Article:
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My ramblings on the stuff that holds it all together
Following on from the previous overview post, My goal here is to do a live P2V of a Windows 2003 Server installation on an old laptop into a virtual machine running on my D530 ESX farm, and just to make things “interesting” the laptop is also running Exchange 2003 🙂
And once this is completed I’ve got a 2nd laptop to which I want to convert the virtual machine onto (V2P).
I’ve implemented PowerConvert in a VM, and all hosts are connected over a gigabit ethernet switch (although the source laptop only has a 10/100 NIC.
I’m aiming to use the live transfer (with snapshot) feature which handles clean-snapshots of all the Exchange and AD databases using Windows Volume Shadow Services (VSS).
The initial screen is below, to get to this stage you need to discover hosts – which can be done via IP address, hostname or network discovery (via listening to broadcasts) – it’s recommended that you discover/refresh each source and target server before doing any migrations – the data is held in an internal MSDE database and is not automatically refreshed.
Select the source and right-click – or you can drag and drop it to the target (i.e physical server booted from a “Take Control” CD or host running a supported (and previously discovered) Hypervisor.
It detects that Exchange is installed on the source
Advanced view; note red X marks areas that need attention.
Choose which type of transfer
Take Control – “Cold clone” boot source from custom WinPE CD.
Live – File based (file by file copy, suitable for simple servers)
Live – Block Based (faster than file-copy)
Live – Snapshot (uses VSS, supported for applications like Exchange, SQL etc.)
Note the options for what to do with the source machine once the conversion has completed; if you are doing a move like we are you don’t want the source machine left on the network as you will have an IP/name conflict or worse users changing data – so shut it down.
Synchronisation options, handy if you have a lot of data to migrate and want to prep the target some time ahead of a cut-over.
Also used by the workload protection feature (x2V DR) – which is very cool and will be the subject of a future post.
This is an annoying bit where it doesn’t automatically adjust the path to the VM files if you change the virtual machine name – so make sure you edit the path manually as required.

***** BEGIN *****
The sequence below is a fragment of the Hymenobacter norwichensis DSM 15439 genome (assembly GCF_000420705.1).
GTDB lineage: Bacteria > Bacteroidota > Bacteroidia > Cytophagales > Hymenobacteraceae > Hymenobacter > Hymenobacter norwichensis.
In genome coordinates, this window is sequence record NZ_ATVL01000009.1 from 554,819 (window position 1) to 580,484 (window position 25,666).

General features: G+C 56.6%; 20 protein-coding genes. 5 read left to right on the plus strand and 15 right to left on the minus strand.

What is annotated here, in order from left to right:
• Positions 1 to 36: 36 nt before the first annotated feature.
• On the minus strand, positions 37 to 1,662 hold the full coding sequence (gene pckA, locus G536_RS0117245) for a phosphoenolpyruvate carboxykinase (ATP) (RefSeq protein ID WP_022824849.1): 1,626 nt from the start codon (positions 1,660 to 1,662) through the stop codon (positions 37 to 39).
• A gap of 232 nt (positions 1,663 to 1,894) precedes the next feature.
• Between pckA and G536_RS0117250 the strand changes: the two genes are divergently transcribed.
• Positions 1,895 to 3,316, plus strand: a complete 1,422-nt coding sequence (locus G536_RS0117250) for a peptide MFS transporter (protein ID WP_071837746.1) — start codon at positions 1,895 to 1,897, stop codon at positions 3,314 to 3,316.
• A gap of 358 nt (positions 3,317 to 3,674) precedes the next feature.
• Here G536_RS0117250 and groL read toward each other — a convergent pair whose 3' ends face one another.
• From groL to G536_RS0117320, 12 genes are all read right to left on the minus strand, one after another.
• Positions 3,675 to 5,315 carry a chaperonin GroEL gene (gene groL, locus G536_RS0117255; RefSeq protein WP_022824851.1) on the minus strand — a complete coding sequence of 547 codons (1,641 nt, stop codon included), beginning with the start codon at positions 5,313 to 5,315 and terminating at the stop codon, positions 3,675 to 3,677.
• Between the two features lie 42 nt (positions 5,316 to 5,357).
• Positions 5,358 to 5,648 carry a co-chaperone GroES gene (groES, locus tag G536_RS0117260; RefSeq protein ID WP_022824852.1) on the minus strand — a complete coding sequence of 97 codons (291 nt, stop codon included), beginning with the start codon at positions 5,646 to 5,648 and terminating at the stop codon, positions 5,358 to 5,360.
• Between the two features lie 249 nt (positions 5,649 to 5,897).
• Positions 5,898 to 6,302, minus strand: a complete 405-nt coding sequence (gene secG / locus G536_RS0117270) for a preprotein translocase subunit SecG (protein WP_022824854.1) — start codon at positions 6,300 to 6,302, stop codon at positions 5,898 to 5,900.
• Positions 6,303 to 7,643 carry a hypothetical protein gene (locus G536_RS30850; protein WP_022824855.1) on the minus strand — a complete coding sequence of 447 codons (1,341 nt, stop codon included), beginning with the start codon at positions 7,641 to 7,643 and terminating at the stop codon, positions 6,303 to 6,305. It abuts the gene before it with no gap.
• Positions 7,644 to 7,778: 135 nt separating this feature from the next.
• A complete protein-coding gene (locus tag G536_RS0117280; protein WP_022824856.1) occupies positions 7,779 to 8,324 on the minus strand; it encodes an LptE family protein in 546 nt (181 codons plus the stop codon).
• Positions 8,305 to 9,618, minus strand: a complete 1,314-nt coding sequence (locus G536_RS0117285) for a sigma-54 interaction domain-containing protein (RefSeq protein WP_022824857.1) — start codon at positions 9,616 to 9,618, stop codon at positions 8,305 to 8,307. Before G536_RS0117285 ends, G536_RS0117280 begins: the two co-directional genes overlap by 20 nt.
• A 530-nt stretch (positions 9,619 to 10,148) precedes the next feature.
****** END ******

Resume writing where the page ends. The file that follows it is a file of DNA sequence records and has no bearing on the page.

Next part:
You can choose target resource pool on an ESX server; but as far as I can tell it’s not specifically aware of DRS, virtual centre or different clusters – it’s host only driven.
Moving from single CPU Physical box to dual CPU VM (and vice-versa) is just a check-box.
Note this will replace a file; which is the multiprocessor HAL due to the above option.
An option to sysprep/rename etc. the clone (not used here as we are “moving” i.e decommissioning the source machine)
Picked up an unused NIC from the source laptop – chose to exclude from conversion
Options to choose/resize disks etc.
Job breakdown and monitor screen – this is where you can monitor the progress of the job – there is very little feedback on the console of either the source or target machines as part of this process.
The PlateSpin controller talks to ESX and creates blank VM that will become the target machine
PlateSpin boots the target VM into WinPE
Open console on the VM Platespin has created and you’ll see what it’s doing.
At this stage it has copied a WinPE.iso file to the ESX host and mounted it in the VM and boots the VM from it…
Target (blank) VM booting up, starting networking etc.
WinPE app contacts PowerConvert server via HTTP and downloads its job info
Once it’s finished copying data from the source to the target, it starts up in DS safe mode (as I’m P2V’ing a domain controller) – it seems to run some fix-up scripts in the background during this stage as it sits at the DS-safe mode logon prompt for a while before rebooting.
it’s done now, and rebooting out of DS safe mode.
Note, it uses GRUB in the process to control what is booted – this is cleaned up in the final stage.
1st normal boot
Ta-Da, all running with all services, databases and applications intact.
Completed job screen on the PlateSpin PowerConvert Client.
Note – that this “burns” one of the licences – you pay per conversion, unless you have a particular type of licence – full details and options here
The next post will be to take the virtual machine we have created via P2V and convert it back to a physical machine again (V2P). This is the clever bit that PlateSpin PowerConvert brings to the table over all other products on the market.